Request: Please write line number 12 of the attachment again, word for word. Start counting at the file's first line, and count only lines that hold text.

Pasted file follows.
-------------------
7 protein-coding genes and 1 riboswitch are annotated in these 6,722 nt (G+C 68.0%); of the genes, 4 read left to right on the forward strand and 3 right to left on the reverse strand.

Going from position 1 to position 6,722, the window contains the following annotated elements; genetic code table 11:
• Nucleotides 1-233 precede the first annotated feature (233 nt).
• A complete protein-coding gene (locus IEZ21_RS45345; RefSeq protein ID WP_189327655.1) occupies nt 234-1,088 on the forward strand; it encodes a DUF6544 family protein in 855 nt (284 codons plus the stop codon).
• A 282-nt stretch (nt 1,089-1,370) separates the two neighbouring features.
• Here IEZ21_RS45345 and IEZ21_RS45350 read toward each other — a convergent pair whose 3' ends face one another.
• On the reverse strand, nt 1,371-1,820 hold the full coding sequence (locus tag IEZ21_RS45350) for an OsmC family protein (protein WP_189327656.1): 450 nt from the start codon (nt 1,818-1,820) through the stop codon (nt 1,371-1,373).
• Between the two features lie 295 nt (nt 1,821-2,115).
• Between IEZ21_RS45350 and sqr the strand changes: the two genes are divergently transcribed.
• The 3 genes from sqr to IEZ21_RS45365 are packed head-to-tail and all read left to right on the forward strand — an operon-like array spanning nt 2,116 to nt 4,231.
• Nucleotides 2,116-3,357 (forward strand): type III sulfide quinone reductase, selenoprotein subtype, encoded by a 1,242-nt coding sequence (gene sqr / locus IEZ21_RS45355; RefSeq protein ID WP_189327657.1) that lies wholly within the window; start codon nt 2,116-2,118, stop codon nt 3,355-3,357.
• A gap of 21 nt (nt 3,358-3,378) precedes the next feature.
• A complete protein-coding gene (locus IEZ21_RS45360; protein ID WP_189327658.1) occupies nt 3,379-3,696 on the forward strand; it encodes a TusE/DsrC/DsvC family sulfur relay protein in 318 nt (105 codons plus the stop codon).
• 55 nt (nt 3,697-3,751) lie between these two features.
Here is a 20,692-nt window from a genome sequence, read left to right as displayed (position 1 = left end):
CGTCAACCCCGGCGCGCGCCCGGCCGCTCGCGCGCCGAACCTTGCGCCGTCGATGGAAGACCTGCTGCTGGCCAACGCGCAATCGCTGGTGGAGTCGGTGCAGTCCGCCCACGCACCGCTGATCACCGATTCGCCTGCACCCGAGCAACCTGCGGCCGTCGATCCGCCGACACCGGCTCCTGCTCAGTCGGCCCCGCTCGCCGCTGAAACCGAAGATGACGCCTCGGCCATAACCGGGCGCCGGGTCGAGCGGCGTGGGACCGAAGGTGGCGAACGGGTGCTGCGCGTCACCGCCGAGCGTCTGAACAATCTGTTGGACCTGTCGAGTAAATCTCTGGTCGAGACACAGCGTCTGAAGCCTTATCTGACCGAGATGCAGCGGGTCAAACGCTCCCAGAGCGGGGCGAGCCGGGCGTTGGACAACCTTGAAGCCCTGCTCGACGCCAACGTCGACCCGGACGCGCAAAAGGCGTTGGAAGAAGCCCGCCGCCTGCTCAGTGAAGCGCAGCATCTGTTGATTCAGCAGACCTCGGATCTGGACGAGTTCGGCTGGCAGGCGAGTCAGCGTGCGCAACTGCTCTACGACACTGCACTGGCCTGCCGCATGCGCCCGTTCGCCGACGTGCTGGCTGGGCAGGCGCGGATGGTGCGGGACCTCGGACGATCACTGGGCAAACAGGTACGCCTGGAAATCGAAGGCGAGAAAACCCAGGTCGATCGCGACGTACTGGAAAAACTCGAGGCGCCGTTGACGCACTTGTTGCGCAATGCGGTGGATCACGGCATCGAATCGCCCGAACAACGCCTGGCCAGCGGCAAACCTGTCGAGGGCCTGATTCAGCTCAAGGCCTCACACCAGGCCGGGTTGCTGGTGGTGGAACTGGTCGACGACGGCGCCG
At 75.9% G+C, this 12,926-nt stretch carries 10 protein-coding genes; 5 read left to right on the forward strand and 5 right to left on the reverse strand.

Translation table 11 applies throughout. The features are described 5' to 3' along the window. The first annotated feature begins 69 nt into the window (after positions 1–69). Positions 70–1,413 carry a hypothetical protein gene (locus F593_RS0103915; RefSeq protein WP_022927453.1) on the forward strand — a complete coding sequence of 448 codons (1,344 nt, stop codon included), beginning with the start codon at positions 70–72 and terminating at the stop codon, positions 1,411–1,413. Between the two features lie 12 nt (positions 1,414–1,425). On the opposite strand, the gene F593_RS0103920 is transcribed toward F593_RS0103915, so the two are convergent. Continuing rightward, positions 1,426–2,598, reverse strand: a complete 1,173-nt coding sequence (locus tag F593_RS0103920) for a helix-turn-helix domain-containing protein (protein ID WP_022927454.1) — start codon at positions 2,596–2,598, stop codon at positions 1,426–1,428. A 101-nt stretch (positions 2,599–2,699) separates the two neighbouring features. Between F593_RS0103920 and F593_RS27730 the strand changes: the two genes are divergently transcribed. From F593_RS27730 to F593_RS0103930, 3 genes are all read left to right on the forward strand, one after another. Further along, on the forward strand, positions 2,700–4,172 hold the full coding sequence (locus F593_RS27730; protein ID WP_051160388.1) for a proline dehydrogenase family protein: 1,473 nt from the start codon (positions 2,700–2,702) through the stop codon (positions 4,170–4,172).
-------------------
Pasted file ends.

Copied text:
• A gap of 21 nt (nt 3,358-3,378) precedes the next feature.